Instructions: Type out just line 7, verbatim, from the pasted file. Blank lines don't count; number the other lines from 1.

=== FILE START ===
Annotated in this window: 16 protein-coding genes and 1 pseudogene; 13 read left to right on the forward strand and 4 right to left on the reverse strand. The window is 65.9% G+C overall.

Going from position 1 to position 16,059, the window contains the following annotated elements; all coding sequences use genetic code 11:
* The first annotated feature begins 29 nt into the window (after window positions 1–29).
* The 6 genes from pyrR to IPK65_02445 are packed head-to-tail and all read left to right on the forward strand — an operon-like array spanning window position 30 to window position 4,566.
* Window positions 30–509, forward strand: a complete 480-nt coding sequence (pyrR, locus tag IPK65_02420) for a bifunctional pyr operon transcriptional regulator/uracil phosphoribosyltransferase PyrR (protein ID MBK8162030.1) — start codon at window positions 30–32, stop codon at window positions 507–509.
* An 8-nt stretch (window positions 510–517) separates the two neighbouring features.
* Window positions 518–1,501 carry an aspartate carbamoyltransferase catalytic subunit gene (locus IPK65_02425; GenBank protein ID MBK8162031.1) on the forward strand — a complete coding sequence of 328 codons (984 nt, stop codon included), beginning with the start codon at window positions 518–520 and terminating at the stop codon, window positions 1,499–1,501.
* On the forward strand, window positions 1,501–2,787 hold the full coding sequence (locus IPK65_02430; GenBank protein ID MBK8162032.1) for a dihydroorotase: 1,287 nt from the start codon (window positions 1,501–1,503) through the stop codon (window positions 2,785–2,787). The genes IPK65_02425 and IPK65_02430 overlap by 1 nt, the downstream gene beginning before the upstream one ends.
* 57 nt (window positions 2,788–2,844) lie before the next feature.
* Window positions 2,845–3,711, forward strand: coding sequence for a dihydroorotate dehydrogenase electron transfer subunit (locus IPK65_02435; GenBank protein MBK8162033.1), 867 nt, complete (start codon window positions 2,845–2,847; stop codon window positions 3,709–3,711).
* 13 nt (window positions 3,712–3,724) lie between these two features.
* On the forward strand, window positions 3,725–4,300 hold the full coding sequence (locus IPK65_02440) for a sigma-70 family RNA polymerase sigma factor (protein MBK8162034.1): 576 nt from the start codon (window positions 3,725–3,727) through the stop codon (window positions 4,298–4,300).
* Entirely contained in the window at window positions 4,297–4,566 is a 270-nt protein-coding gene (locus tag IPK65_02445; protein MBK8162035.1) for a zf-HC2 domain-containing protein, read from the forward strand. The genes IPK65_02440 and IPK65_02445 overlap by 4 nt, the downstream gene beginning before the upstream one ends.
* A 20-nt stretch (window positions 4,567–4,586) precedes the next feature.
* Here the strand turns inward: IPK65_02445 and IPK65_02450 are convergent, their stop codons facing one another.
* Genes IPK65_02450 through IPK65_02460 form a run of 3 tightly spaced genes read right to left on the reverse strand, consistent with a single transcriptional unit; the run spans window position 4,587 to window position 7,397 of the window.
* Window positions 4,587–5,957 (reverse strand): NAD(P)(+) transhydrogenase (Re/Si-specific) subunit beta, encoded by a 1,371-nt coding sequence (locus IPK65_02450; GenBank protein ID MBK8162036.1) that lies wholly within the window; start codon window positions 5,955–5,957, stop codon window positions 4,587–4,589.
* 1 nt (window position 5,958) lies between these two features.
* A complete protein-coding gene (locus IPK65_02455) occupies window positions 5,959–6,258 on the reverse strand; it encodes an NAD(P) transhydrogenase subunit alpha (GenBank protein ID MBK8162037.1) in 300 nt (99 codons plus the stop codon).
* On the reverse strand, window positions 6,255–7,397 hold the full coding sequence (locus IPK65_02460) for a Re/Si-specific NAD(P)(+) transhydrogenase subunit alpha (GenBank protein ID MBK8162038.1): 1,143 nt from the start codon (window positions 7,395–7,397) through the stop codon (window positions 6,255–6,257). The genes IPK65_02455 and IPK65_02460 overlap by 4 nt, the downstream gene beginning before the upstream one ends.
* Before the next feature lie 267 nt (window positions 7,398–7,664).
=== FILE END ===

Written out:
* Window positions 518–1,501 carry an aspartate carbamoyltransferase catalytic subunit gene (locus IPK65_02425; GenBank protein ID MBK8162031.1) on the forward strand — a complete coding sequence of 328 codons (984 nt, stop codon included), beginning with the start codon at window positions 518–520 and terminating at the stop codon, window positions 1,499–1,501.